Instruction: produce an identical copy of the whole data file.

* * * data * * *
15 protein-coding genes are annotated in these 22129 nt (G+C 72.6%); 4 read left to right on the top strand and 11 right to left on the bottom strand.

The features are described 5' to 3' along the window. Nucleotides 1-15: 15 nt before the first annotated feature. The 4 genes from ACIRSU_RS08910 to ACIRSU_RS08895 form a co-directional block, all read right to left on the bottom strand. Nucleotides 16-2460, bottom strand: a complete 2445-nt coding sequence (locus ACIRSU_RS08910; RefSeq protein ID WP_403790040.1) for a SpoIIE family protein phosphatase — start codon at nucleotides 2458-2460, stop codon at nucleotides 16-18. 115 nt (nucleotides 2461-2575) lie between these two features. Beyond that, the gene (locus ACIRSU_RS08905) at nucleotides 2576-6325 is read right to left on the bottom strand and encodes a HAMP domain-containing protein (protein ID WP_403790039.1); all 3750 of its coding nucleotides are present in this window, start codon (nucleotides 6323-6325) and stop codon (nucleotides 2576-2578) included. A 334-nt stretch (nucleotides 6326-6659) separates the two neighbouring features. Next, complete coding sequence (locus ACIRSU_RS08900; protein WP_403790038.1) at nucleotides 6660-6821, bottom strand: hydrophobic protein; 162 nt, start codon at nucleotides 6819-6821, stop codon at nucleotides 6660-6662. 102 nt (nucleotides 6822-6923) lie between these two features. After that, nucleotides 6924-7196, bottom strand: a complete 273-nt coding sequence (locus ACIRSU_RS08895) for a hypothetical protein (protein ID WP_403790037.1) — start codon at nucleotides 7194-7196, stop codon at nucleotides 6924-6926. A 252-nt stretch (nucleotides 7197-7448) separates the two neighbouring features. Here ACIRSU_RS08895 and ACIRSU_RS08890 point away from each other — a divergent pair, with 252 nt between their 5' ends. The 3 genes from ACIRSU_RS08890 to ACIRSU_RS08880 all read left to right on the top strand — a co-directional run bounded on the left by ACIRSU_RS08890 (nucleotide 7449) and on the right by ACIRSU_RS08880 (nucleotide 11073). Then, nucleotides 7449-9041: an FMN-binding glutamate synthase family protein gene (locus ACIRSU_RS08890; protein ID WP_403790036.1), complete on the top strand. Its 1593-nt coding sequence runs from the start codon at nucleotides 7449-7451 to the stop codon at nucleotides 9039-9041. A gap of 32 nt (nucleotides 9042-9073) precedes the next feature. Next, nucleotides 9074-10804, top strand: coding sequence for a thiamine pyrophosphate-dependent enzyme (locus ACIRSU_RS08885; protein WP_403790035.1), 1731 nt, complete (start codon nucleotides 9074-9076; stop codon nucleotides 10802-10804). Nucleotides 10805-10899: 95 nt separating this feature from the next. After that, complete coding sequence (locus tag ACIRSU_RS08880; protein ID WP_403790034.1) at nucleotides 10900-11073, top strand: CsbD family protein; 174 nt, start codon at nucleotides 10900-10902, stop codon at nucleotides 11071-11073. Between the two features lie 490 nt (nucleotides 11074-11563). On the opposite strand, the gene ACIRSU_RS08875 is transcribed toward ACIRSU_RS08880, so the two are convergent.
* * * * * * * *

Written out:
15 protein-coding genes are annotated in these 22129 nt (G+C 72.6%); 4 read left to right on the top strand and 11 right to left on the bottom strand.

The features are described 5' to 3' along the window. Nucleotides 1-15: 15 nt before the first annotated feature. The 4 genes from ACIRSU_RS08910 to ACIRSU_RS08895 form a co-directional block, all read right to left on the bottom strand. Nucleotides 16-2460, bottom strand: a complete 2445-nt coding sequence (locus ACIRSU_RS08910; RefSeq protein ID WP_403790040.1) for a SpoIIE family protein phosphatase — start codon at nucleotides 2458-2460, stop codon at nucleotides 16-18. 115 nt (nucleotides 2461-2575) lie between these two features. Beyond that, the gene (locus ACIRSU_RS08905) at nucleotides 2576-6325 is read right to left on the bottom strand and encodes a HAMP domain-containing protein (protein ID WP_403790039.1); all 3750 of its coding nucleotides are present in this window, start codon (nucleotides 6323-6325) and stop codon (nucleotides 2576-2578) included. A 334-nt stretch (nucleotides 6326-6659) separates the two neighbouring features. Next, complete coding sequence (locus ACIRSU_RS08900; protein WP_403790038.1) at nucleotides 6660-6821, bottom strand: hydrophobic protein; 162 nt, start codon at nucleotides 6819-6821, stop codon at nucleotides 6660-6662. 102 nt (nucleotides 6822-6923) lie between these two features. After that, nucleotides 6924-7196, bottom strand: a complete 273-nt coding sequence (locus ACIRSU_RS08895) for a hypothetical protein (protein ID WP_403790037.1) — start codon at nucleotides 7194-7196, stop codon at nucleotides 6924-6926. A 252-nt stretch (nucleotides 7197-7448) separates the two neighbouring features. Here ACIRSU_RS08895 and ACIRSU_RS08890 point away from each other — a divergent pair, with 252 nt between their 5' ends. The 3 genes from ACIRSU_RS08890 to ACIRSU_RS08880 all read left to right on the top strand — a co-directional run bounded on the left by ACIRSU_RS08890 (nucleotide 7449) and on the right by ACIRSU_RS08880 (nucleotide 11073). Then, nucleotides 7449-9041: an FMN-binding glutamate synthase family protein gene (locus ACIRSU_RS08890; protein ID WP_403790036.1), complete on the top strand. Its 1593-nt coding sequence runs from the start codon at nucleotides 7449-7451 to the stop codon at nucleotides 9039-9041. A gap of 32 nt (nucleotides 9042-9073) precedes the next feature. Next, nucleotides 9074-10804, top strand: coding sequence for a thiamine pyrophosphate-dependent enzyme (locus ACIRSU_RS08885; protein WP_403790035.1), 1731 nt, complete (start codon nucleotides 9074-9076; stop codon nucleotides 10802-10804). Nucleotides 10805-10899: 95 nt separating this feature from the next. After that, complete coding sequence (locus tag ACIRSU_RS08880; protein ID WP_403790034.1) at nucleotides 10900-11073, top strand: CsbD family protein; 174 nt, start codon at nucleotides 10900-10902, stop codon at nucleotides 11071-11073. Between the two features lie 490 nt (nucleotides 11074-11563). On the opposite strand, the gene ACIRSU_RS08875 is transcribed toward ACIRSU_RS08880, so the two are convergent.